I have a lot of respect for Android handsets. Before I switched to the iPhone from my Blackberry (shudder), I looked at the range of Android-powered handsets that were available to me. The Samsung Galaxy III? It is a seriously impressive phone. I would even, gasp, consider an Android phone, if not the fact I have so much invested in iOS (that’s another post entirely). Today, however, Google launched the Nexus 10 and Nexus 4 and seemed to leave something out: Google Nexus 4—a flagship device—doesn’t support LTE.
From The Verge, Google seems to have their reasons, but like Matthew at TNW, I don’t really buy them. I get the whole interoperability thing. I get making sure you can make one great phone for the world. However, it just seems like unless Google wants to play in the handset backwater, they need to step up their game—and investment.
For Google, Nexus is a flagship brand that represents the best of Android, with Google leading by example to show other hardware manufacturers what Android can be. And though partners build the hardware, Google wants direct control of the software on Nexus devices with no carrier intervention. That alone means Google can’t sell an LTE device, as there’s simply no access to LTE networks without working with carriers in one way or another: Verizon and Sprint’s LTE networks still require compatibility with their 3G CDMA systems, and there’s essentially no such thing as an unlocked CDMA device. AT&T’s fledgling LTE network runs on different frequencies than other LTE networks around the world, so Google would have to build a custom phone for just 77 markets in the US. Doing that without AT&T’s financial assistance makes little sense.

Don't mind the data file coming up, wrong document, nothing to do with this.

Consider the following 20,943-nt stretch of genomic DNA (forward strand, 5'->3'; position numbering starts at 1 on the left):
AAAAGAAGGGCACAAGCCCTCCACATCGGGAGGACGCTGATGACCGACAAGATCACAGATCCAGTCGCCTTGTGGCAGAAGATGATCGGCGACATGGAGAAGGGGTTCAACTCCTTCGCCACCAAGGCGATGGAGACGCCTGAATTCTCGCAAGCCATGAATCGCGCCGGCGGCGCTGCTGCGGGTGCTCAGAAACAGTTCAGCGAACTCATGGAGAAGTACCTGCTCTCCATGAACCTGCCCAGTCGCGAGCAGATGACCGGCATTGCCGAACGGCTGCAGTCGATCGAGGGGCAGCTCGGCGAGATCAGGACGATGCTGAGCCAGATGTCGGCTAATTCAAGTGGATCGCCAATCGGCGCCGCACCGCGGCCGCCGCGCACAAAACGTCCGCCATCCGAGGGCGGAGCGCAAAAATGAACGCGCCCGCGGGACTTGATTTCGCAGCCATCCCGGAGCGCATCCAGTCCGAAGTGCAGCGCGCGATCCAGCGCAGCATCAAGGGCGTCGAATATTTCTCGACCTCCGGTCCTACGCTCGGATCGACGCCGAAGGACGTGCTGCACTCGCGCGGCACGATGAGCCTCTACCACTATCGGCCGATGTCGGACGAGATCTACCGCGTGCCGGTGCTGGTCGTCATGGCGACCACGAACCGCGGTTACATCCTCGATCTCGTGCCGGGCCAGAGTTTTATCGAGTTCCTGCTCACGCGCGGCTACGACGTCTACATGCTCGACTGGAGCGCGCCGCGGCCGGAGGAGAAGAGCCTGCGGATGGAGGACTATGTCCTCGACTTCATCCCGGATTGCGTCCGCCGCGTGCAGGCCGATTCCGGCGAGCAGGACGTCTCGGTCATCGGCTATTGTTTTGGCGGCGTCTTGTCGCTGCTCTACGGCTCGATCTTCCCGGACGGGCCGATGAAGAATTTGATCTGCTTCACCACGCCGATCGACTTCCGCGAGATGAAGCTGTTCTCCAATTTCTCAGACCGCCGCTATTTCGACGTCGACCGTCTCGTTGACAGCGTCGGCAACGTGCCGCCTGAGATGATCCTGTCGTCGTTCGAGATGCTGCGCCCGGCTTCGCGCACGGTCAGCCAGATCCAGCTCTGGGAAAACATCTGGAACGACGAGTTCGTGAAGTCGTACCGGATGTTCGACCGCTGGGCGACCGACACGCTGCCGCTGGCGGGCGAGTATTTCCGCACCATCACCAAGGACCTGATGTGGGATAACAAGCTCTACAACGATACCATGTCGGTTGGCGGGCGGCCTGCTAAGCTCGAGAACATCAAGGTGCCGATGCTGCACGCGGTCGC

If Samsung and Apple can do it—and are fighting each other for the title of best handsets—why can’t Google? Is Google really just fighting for the bottom? Apple included LTE—after being chided for its absence in the iPhone 4S—in the iPhone 5. Lots of other handsets have LTE and work around the world, so why couldn’t Google do the same?
I can’t claim—yet—to be an expert in all things handsets in the world, but I just don’t think that Google is making the right play, and their reasoning seems like “oh you caught us, so we’ll say something”, when pushing for faster connections makes for better mobile experience.
Everyone else has the battery life issues fixed (maybe not entirely). Samsung and Apple have handsets all over the world. Yes, LTE isn’t available everywhere, but it’s one phone Apple is selling. Maybe Google’s real reason is that they want to show people how to make a great handset that can be made widely available. Maybe Google wants to see if leaving out LTE can work for a smartphone.
I’m not sure what is going on with Google and the Nexus 4, but even this review from betanews is pretty harsh on Google, so maybe we’re not all crazy.
Let me know what you think in the comments.
Hat tip: TNW